Jen’s English Tip’s – 15 Common Idioms for English Learners


15 Common Idioms for English Learners

 1. Up in the air“(to be) up in the airmeans that something has not been resolved, finished or answered yet. It usually refers to a plan or a decision that has not been decided.Example: “I think I can do it quickly, but the exact schedule is still up in the air.”

2. Hit the books – simply means to study, especially with particular intensity.

Example: “They went to the beach when they should have been hitting the books and then they wondered why they got bad grades”


3. Hit the sackgenerally means to go to bed. You can also say “hit the hay” which has the same meaning. Example: “…A soldier gets tired feet and is eager to hit the sack.” “Time to hit the hay”


4. Twist someone’s armmeans to persuade someone to do something. If someone twisted your arm, it means that someone has done a great job of convincing you to do something you might not have wanted to do.

Example: “They had to twist his arm, but they got him to join the project” Uhm, you’ve twisted my arm. Ok John, I’ll go with you”


5. Stab someone in the backThe saying “stab someone in the back” simply means to betray someone. It is used as a verb – stab someone in the back

Example: “He was stabbed in the back by his friends.”


6. Lose touchThis means to cease to be familiar with someone or something (e.g. some certain skills or talent). This also refers to the lost ability to communicate or have contact with others. To make it simple, if you lose your touch, you lose your ability or skills you once had when working with things/situations.

Example: “Suddenly, friends found me again after I had lost touch with them years ago” John, it looks like you’ve lost your touch with the girls in class” She has lost touch with reality, maybe she is getting senile.


7. Sit tightThe saying “sit tight” means to wait patiently or to remain quiet. If somebody tells you to sit tight, they would like you to wait and take no action until they say otherwise.

Example: I’ll be back in a few minutes, so sit tight until I get back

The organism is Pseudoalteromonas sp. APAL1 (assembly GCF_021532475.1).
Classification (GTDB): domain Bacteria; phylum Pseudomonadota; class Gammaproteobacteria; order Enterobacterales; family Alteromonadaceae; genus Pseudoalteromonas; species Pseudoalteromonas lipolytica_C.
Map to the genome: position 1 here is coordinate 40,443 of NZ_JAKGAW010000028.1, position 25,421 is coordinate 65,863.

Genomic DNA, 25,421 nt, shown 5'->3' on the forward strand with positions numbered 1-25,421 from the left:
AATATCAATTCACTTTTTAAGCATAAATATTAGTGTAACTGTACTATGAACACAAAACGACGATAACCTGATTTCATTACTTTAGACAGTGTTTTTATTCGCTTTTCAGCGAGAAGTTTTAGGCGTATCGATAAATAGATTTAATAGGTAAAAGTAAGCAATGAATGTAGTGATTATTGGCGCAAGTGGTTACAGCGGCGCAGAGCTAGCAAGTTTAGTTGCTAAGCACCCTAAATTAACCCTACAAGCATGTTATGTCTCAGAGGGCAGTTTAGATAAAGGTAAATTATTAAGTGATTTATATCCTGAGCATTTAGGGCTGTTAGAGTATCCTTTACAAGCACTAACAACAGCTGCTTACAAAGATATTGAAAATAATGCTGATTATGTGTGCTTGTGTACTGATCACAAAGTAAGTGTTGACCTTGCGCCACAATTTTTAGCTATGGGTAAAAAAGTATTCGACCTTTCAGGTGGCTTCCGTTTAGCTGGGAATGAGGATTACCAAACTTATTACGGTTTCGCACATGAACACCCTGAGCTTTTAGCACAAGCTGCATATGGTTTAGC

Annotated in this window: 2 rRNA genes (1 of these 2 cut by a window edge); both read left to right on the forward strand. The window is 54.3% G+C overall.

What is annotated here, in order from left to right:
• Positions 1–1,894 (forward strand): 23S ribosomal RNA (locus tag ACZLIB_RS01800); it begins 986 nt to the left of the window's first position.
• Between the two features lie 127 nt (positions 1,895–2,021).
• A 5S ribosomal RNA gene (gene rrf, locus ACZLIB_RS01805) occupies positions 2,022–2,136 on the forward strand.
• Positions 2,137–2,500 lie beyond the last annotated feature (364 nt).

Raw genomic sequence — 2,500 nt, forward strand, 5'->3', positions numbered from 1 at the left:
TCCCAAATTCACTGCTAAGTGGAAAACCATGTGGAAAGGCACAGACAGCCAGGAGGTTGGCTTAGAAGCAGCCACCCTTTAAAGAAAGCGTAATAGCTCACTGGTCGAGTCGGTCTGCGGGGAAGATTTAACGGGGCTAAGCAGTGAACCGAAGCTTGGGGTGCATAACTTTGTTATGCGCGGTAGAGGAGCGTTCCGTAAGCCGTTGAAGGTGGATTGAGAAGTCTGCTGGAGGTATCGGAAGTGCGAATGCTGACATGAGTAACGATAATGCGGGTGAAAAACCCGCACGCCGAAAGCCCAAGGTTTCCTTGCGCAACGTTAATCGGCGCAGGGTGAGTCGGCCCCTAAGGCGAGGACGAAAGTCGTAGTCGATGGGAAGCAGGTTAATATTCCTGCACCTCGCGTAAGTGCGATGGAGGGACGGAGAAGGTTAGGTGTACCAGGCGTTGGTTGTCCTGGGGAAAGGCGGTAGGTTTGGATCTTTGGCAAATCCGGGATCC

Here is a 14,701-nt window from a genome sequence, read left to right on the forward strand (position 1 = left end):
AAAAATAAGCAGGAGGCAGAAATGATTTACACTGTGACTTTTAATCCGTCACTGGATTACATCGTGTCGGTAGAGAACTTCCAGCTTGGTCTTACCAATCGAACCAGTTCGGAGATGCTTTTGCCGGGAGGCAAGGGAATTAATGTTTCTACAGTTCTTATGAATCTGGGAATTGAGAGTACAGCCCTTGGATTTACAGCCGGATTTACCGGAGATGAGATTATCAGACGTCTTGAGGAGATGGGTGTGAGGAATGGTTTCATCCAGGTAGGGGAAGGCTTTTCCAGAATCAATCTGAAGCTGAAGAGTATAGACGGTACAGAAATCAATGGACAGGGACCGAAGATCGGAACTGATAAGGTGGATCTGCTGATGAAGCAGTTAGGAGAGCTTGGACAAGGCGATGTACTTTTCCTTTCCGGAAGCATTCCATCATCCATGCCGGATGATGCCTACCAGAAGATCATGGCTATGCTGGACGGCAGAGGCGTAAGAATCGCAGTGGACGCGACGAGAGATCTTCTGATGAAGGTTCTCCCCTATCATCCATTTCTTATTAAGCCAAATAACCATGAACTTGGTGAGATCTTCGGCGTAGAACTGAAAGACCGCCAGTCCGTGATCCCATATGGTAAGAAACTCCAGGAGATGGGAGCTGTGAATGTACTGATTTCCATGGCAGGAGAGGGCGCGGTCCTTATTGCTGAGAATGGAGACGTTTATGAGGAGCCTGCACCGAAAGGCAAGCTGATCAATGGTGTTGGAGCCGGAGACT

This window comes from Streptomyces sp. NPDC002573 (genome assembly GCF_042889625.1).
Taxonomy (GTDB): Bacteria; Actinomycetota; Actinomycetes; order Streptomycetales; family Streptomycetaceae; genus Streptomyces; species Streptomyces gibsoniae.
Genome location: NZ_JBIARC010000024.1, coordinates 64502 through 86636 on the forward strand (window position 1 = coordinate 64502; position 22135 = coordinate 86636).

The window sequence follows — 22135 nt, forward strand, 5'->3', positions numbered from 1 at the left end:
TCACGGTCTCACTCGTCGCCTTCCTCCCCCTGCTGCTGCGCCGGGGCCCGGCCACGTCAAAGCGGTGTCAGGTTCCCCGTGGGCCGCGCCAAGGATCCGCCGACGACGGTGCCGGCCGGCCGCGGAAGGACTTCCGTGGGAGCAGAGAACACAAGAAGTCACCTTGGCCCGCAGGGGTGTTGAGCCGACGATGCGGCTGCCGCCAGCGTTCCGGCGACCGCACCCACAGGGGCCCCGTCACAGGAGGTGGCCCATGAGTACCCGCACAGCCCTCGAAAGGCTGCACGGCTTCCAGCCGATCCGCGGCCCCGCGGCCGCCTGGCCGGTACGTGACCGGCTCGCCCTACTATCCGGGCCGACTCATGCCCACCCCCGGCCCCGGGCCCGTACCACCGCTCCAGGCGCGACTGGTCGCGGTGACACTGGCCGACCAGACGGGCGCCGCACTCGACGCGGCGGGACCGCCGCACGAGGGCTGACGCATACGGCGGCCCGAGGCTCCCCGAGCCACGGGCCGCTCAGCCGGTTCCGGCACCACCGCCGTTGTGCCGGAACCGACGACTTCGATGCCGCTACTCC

8. Pitch in The saying “pitch in” is an English idiom simply meaning to help out, to lend assistance; or to contribute.

Example: If we all pitch in, we can raise enough money for the renovation of the house.


9. Pull someone’s leg The saying “pull someone’s leg” means to tease someone, to lead someone on or to goad someone into overreacting. The term usually implies teasing or goading by jokingly lying. A brief translation of this saying could be to “fool or trick someone”.

Example: “I was only pulling Ms Jane’s leg about that, but she got angry with me. I was pulling your leg John, I was only joking.

10. Face the music This means to accept or confront the unpleasant consequences of one’s actions.

Example: “He failed the exam because he was lazy. So he’s going to have to face the music. The police caught him selling drugs so now he has to face the music.


11. On the ball The saying “on the ball” is typically used to reference someone that is alert, active, or attentive. A brief translation of this idiom would be “on top of things”.

If you say someone is “on the ball”, you mean that he or she understands the situation well.

Example: “If I had been more on the ball I would have asked when he called me”


12. Rule of thumbThe saying “rule of thumb” refers to a loose guideline, rather than a strict rule. Thus “rule of thumb” is a common understanding which is based on experience or general knowledge.

Example: “The usual rule of thumb says that to calculate when an investment will double, divide 70 by the interest rate.”


13. Ring a bell – This idiom is very simple. The saying “ring a bell” means to seem at least vaguely familiar.

Example: “His face rings a bell. I wonder if I know him from somewhere.”


14. Under the weather – This is generally used to reference someone that is somewhat ill or gloomy. So “feeling a bit under the weather” simply means feeling slightly ill.

Example: “I’m sorry, I feel a bit under the weather, I think I cannot join the party tonight”


15. Blow off steam To blow off steam” simply means to rant (talk loudly and in a way that shows anger) or shout in order to relieve stress.

Example: “Don’t take it personally when he shouts like that. He’s just blowing off steam








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Posted by on Sep 3 2015. Filed under English Tips by Jen. You can follow any responses to this entry through the RSS 2.0. Both comments and pings are currently closed.
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